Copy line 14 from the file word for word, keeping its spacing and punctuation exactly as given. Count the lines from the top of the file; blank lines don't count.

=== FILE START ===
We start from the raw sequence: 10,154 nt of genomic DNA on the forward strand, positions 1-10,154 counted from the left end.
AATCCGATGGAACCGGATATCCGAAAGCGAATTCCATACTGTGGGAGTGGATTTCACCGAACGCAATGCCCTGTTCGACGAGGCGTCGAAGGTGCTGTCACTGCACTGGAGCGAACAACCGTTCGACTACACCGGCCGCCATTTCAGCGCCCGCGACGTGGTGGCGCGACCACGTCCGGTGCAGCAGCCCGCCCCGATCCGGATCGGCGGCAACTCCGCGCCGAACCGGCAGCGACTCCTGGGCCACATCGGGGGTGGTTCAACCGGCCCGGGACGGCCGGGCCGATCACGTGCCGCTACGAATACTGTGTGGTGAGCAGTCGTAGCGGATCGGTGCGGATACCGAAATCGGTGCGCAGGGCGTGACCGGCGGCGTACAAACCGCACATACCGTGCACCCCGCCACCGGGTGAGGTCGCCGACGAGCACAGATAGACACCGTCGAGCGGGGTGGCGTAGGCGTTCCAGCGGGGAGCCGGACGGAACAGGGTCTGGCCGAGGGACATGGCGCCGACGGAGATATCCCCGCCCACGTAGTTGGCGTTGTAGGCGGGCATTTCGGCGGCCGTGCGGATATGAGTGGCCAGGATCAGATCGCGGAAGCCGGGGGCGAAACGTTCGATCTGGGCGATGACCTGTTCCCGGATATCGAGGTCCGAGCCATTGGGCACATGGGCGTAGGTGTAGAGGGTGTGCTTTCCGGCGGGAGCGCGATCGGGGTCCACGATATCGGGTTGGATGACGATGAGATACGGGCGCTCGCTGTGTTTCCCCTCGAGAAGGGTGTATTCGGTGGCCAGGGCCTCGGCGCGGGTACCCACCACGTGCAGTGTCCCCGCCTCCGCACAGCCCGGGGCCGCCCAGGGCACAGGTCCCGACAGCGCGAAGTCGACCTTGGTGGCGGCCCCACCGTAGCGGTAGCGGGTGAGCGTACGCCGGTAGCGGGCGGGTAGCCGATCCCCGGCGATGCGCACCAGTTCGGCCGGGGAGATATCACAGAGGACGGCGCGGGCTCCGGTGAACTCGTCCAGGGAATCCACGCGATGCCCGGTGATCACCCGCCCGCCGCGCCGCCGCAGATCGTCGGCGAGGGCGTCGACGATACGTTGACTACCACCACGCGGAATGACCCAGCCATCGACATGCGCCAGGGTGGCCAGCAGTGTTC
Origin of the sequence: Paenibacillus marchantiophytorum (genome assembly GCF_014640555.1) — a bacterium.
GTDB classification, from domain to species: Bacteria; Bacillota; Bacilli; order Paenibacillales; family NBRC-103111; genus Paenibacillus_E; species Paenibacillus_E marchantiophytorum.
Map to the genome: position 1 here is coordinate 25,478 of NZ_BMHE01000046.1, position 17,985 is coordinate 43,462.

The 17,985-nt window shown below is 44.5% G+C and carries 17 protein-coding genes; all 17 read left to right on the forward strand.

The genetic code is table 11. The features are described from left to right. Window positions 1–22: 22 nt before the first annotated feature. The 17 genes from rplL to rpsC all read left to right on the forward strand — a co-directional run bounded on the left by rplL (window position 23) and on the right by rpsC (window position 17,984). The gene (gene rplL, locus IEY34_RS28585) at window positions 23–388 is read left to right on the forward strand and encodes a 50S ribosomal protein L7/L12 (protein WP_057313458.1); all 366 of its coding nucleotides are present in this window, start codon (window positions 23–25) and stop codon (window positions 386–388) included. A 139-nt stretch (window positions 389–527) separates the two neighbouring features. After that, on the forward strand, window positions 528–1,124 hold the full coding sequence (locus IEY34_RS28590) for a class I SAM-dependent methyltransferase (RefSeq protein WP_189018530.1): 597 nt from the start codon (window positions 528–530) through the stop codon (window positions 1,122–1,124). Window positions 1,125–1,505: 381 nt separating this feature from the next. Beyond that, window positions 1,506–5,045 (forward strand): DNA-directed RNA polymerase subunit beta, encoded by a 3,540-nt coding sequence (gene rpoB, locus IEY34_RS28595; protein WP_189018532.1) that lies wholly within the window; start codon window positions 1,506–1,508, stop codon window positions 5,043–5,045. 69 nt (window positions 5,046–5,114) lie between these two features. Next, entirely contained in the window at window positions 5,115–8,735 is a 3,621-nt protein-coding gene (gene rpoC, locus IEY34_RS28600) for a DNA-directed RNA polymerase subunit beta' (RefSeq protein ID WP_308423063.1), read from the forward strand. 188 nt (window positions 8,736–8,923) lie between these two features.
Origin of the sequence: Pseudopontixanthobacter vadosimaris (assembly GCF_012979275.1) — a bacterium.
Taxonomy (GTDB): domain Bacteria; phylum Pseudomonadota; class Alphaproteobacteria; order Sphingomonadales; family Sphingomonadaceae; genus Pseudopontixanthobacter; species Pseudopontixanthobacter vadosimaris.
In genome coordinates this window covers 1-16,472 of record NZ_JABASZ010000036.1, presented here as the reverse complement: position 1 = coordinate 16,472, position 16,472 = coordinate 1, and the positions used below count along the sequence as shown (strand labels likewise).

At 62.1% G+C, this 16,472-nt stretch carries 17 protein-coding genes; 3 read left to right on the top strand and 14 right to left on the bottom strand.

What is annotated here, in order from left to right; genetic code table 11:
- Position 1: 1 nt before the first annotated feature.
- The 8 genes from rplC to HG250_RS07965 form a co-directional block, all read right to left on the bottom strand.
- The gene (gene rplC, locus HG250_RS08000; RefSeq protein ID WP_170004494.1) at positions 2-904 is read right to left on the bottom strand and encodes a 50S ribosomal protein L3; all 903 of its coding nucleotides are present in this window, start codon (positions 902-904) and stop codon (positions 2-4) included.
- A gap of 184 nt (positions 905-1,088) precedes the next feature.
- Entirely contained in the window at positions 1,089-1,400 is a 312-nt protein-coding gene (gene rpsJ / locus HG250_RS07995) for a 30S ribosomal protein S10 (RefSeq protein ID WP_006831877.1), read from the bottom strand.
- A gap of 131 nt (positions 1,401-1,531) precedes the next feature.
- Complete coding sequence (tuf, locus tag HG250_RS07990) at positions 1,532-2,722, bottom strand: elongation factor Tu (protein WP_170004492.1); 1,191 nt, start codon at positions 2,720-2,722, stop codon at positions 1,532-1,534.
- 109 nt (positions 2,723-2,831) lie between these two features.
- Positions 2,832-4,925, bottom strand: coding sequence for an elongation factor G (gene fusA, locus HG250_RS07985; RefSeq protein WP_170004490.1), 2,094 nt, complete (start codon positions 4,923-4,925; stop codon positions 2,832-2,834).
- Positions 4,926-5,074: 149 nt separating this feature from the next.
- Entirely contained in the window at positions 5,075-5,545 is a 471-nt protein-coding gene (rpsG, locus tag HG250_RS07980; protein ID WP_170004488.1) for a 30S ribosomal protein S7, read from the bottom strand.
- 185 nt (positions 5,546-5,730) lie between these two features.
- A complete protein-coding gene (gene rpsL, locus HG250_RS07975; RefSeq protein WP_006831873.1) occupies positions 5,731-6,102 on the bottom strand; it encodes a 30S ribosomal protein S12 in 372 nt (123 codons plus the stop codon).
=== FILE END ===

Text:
- The 8 genes from rplC to HG250_RS07965 form a co-directional block, all read right to left on the bottom strand.